[cgl_discussion] AEM in OSDL
mika at osdl.org
Fri Apr 11 08:21:58 PDT 2003
On Thu, 2003-04-10 at 16:43, Ibrahim Haddad (LMC) wrote:
> It's not just "feeling it is good" - it is needed. AEM covers
> a new and essential mechanism that is needed. It is not replacing or
> modifying an existing or a well established Linux mechanism. Rather it is adding
> a new mechanism.
> CGL without AEM from an Ericsson perspective is not really a carrier grade Linux
> since it will be missing one piece needed by some of our telecom apps. Our applications
> require AEM and the notion of light processes which are not addressed.
Well, I understand that. Unfortunately, so far I have not seen the
fellow NEP's supporting Ericsson's view that AEM is absolutely needed.
So as I noted in the PoC meeting last week, the next hurdle AEM is
facing is getting into the forthcoming v2 Clustering section as a
priority 1. If that does not happen, then PoC has lot of other projects
addressing the priority 1 requirements to worry about.
On a technical note, I am willing to agree with you that some kind of
asynchronous message delivery is needed. But as has been reiterated
over and over again, AEM at it's current state just is too invasive
to get mainlined in vanilla kernel anytime soon.
Note that does not necessary mean that AEM should be dropped out of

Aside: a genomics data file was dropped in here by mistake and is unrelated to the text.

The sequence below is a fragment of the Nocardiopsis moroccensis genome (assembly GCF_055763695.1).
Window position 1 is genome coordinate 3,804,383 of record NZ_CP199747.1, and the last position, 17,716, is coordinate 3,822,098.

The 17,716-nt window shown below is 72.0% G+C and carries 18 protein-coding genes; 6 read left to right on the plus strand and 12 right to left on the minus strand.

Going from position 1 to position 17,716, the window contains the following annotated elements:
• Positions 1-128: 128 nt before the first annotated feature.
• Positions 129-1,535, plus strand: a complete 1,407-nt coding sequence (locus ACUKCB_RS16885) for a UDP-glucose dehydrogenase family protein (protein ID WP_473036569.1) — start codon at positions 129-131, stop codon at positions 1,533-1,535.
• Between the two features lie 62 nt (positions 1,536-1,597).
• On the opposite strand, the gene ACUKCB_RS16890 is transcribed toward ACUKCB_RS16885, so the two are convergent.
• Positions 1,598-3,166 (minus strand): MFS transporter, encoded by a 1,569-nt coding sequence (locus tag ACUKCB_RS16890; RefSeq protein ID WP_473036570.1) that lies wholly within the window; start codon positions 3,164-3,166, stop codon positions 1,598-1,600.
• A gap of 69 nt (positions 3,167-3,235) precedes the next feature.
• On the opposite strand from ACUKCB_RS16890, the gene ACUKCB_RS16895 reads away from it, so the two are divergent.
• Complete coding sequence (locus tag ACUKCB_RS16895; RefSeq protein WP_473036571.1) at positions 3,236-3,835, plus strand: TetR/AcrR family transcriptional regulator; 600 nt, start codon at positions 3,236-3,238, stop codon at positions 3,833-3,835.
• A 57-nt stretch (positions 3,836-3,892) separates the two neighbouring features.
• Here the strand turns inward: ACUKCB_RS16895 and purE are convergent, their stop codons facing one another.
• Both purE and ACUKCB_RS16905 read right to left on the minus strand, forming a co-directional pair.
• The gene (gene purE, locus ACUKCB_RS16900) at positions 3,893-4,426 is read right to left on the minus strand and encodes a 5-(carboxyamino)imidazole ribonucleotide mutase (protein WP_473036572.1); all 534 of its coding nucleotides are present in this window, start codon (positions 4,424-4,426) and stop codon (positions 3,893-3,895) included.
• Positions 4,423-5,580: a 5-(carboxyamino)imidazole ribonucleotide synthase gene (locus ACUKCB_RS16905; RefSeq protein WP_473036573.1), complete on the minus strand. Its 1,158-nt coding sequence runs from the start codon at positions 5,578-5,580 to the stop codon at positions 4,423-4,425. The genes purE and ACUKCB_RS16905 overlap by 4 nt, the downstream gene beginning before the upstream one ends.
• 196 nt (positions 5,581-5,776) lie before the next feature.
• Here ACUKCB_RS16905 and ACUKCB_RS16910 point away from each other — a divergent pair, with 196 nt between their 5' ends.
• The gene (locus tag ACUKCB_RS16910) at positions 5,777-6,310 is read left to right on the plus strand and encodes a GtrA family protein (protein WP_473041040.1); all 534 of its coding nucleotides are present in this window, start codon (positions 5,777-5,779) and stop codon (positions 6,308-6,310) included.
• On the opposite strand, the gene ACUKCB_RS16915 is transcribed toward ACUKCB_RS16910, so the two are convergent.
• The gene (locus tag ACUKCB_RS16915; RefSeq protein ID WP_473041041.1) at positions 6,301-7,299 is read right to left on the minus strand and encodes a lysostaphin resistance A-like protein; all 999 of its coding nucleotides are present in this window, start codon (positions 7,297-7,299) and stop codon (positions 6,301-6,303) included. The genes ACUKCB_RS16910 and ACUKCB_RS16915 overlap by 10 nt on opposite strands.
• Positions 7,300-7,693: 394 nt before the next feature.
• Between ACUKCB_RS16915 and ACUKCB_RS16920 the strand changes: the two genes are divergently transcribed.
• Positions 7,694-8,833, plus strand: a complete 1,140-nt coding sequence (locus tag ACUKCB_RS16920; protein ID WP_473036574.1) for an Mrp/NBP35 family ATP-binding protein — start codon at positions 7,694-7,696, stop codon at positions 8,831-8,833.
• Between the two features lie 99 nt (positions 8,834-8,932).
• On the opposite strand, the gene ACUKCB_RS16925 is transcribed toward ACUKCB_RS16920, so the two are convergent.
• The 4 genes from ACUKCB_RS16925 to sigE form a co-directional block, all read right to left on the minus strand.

CGL's radar: we do have several features in our 1.1 spec that a facing
same kind of problems (one example: application pre-loading). That is
why we have defined to mean our "mainline" mean either:
a) in kernel.org
b) in 2 or more CGL compliant distros
So if Ericsson considers AEM vital, I would strongly suggest that you
start talking with distribution companies about getting them to include
> Basically, CGL's mission is to advance the case of Linux in telecom,
> and thus in theory CGL should be helping us advance the case of AEM (in this case)
> because it is part of the telecom piece Linux is missing. We can not move to Linux
> without AEM; it provides a native interface for our applications. It's that simple.
I hear you. But I also listen to the 10+ other member companies of CGL:
my _job_ as a Roadmap Coordinator is to both prioritize and on the other
hand see that no member wish is ignored if possible. That is why I spent
considerable effort to get one of the OSDL employees to evaluate AEM.
I can understand that you do not like the results of that evaluation,
but knowing Dave Olien and working with him here, I am willing to
trust his evaluation being as objective as possible. The fact is,
that in Open Source world (where CGL operates) implementations
stand on their technical merit, not on political issues (well,
most of the time ;-). AEM has been evaluated on that ground, and been
If you disagree with that evaluation, feel free to contest it here
on technical grounds, and/or take you chances with LKML people (which
you have to do anyway at some time, if you plan to get AEM into
> > OSDL suggests low probability acceptance in mainline.
> I am not happy to see that OSDL is driving (& putting efforts into) the contributions
> that have a likelihood of being accepted, and slowing down or dropping out contributions
> that have a less likelihood of acceptance (or maybe just
> an impression I have). If the person who accepts/rejects what goes into kernel has
You are as aware as I about the resource situation of our (= CGL-WG's)
PoC effort. And let me remind you that CGL-WG != OSDL, and as such
OSDL is doing lot of other things outside CGL scope. Every request for
_OSDL_ resources I make needs to have a solid reasoning behind it.